LONDON – The economic situation in the countries of the so-called Arab Awakenings is deteriorating quickly. Egypt is running low on cash – before recent rescue loans, currency reserves covered less than three months of imports – and Egyptians are hoarding fuel and foodstuffs in anticipation of future shortages. More frequent and longer-lasting power outages foretell worse to come in an economy already struggling with mass unemployment, widespread exclusion, and deep pockets of poverty.
Short-term macroeconomic stability is the immediate priority in Egypt and the other Arab Awakening countries. In the medium term, however, the viability of the current order is at stake – and not only in these countries, but across the rest of North Africa and the Middle East.
With so much at stake, Majid Jafar of UAE-based Crescent Petroleum was right to worry at the recent World Economic Forum on the Middle East and North Africa at the Dead Sea. His proposal of an Arab Stabilization Plan, inspired by the post-1945 Marshall Plan in Western Europe, is laudable. The imperative for large-scale coordinated action is overwhelming. But is the Marshall Plan the right model?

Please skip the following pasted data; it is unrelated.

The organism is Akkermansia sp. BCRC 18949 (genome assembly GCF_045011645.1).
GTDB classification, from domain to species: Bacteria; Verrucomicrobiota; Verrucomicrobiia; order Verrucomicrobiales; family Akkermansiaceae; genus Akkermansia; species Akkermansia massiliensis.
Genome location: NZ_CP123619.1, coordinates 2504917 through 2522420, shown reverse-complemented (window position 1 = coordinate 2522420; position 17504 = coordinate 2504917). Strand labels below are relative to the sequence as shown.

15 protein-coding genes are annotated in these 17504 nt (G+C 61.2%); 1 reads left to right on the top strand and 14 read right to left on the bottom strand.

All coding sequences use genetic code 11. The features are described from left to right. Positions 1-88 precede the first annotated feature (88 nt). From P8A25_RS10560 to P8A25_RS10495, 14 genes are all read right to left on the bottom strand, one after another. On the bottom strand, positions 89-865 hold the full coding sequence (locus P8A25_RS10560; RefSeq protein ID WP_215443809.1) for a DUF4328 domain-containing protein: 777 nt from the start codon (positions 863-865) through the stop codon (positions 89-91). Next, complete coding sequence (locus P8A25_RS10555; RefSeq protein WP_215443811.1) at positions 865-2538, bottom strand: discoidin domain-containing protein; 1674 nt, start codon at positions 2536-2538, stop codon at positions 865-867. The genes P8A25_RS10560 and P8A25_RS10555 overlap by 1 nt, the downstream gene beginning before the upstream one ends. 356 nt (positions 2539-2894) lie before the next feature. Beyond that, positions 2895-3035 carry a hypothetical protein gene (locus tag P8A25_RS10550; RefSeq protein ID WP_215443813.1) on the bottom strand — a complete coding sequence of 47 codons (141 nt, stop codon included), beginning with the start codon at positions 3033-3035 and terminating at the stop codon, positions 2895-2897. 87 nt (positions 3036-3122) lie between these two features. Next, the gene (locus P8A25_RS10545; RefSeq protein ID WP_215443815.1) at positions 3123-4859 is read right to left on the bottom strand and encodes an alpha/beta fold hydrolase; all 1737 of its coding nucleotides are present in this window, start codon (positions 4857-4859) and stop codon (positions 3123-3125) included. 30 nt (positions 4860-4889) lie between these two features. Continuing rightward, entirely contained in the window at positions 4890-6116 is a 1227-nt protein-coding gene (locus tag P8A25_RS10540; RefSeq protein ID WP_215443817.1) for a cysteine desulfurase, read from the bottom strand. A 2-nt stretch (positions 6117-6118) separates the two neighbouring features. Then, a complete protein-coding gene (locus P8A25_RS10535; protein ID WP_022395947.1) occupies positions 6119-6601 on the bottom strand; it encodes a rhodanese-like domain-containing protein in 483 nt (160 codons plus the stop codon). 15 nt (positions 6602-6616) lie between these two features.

The Marshall Plan was a macroeconomic strategy involving massive capital transfers to help reconstruct the war-ravaged industrial capacity and infrastructure of economies with well-developed institutions. But what the Arab region needs are micro-oriented, project-based, and governance-heavy investments conditioned on deep reform of a business environment that is generally considered among the worst in the world.